I got this shot of the BYF 44 which shows the differences in finishes between phosphate and blue. Look underneath the barrel compared to the frame.
Some say the all blued Mausers were the nicest fit and finish P38s of the war. I'd like to compare one someday to an early walther such as a AC 40 or a 480 code, but I don't have either yet. This BYF 44 was my first Mauser made P38. I end up getting more CYQ code P38s than anything.
The P08 army issued holster that came with the P38
Then I was lucky enough to find another good luger. This one is a Mauser made (S/42) G date aka 1935 police issued luger. G dates came after K dates (1934) so the Nazi's could look like they were not violating the treaty of Versailles which restricted the Germans from 9mm military pistol production. Starting in 1936, they didn't care anymore and put "1936" right on the chamber of their lugers.
Per Jan Still's data, its in the right block, the E block (they used E and F block G dates) for the police accepted G dates. Still says only approx 900 G date lugers were accepted for use by the police. These had the sear safety added as mine does. Mine has a matching Haenel Schmeisser magazine. The gun all matches to the firing pin except the grips, which are unmarked. I was very happy to find this luger. Not many around.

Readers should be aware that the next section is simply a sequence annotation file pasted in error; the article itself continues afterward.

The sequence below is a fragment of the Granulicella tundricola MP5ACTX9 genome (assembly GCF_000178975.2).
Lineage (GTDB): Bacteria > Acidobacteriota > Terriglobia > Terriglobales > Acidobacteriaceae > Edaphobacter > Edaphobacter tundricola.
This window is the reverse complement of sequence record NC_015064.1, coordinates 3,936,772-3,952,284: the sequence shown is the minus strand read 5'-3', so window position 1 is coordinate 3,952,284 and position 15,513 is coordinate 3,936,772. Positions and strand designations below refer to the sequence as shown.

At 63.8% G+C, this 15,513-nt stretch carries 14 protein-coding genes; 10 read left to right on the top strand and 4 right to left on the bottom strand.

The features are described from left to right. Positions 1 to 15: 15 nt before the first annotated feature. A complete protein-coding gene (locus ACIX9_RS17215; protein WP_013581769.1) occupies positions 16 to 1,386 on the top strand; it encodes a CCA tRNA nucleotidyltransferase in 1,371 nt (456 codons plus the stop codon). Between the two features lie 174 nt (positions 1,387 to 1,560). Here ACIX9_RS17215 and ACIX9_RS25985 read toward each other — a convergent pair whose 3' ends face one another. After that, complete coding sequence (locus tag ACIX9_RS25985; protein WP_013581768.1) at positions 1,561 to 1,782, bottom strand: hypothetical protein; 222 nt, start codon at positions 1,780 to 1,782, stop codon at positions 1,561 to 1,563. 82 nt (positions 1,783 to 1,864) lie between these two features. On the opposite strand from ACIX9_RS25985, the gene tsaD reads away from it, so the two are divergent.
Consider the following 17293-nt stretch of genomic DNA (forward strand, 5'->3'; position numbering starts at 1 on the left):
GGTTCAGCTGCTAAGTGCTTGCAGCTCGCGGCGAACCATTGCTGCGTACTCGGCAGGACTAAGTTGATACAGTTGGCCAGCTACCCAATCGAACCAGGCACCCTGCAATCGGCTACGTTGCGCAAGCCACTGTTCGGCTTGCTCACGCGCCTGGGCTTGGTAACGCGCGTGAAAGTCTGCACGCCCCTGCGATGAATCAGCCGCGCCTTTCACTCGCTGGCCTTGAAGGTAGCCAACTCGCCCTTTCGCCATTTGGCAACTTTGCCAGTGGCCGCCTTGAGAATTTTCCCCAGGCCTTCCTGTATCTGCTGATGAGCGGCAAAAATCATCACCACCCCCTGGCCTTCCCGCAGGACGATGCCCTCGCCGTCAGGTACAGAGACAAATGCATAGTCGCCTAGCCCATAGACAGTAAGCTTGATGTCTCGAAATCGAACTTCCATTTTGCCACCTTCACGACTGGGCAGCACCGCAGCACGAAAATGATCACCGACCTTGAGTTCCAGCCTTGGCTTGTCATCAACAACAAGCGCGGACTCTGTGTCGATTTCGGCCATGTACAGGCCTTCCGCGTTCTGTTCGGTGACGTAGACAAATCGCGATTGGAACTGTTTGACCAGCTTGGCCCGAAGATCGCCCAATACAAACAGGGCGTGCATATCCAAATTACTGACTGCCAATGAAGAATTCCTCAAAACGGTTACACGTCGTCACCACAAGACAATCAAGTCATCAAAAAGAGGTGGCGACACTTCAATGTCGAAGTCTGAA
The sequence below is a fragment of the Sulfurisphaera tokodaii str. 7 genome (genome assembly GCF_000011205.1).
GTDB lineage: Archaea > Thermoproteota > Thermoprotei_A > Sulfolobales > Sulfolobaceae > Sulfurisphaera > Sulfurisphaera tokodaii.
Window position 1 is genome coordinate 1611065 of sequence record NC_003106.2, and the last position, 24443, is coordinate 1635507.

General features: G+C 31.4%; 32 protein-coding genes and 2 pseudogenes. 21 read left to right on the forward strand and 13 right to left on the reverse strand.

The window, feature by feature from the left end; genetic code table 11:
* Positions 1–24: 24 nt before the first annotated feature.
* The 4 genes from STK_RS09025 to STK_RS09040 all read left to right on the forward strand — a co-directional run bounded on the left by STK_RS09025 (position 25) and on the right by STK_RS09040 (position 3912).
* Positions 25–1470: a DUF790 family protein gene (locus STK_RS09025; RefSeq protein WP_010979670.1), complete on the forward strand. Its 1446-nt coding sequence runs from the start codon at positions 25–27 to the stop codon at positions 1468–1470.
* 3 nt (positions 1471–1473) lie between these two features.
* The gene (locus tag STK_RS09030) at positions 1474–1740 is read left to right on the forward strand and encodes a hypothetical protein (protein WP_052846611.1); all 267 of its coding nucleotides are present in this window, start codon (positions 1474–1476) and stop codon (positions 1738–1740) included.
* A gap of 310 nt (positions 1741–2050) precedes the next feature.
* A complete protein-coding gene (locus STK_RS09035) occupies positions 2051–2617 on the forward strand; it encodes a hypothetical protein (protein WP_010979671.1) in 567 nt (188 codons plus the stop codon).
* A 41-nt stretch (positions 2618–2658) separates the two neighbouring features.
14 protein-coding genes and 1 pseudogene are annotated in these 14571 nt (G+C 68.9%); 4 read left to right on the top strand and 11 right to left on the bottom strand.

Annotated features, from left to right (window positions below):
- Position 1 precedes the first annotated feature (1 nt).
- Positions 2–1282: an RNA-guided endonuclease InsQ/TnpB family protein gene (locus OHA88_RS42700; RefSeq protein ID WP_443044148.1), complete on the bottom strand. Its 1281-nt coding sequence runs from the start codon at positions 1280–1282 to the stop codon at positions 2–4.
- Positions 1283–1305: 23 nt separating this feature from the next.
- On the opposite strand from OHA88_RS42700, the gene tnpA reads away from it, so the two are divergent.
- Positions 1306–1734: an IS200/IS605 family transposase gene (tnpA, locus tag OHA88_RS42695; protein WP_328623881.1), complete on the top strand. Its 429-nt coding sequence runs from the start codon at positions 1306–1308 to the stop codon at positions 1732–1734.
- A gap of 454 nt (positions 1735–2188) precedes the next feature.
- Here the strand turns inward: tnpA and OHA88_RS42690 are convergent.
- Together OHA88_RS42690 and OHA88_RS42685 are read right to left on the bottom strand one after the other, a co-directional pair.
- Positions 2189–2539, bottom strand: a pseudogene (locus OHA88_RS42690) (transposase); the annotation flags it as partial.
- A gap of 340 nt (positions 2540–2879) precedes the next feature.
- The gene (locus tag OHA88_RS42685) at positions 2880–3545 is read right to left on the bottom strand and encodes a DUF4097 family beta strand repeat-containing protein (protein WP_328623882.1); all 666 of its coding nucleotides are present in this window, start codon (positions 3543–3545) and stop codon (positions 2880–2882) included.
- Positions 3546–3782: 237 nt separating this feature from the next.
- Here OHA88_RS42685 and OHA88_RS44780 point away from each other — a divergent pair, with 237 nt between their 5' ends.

This luger, S/42 G date compared to the other one, a BYF 42, (also Mauser made) has strawed small parts (the gold color finish). This was discontinued in 1937 in favor of blued small parts
Here is a pic of the sear safety. Basically every police luger had this added since it was required by the police for their lugers. Often you will find this added to Imperial era lugers. Its the thin metal strip on the top assembly which has the rivet on the right side. Compare this photo to the BYF 42 to see it does not have it as it was army issued.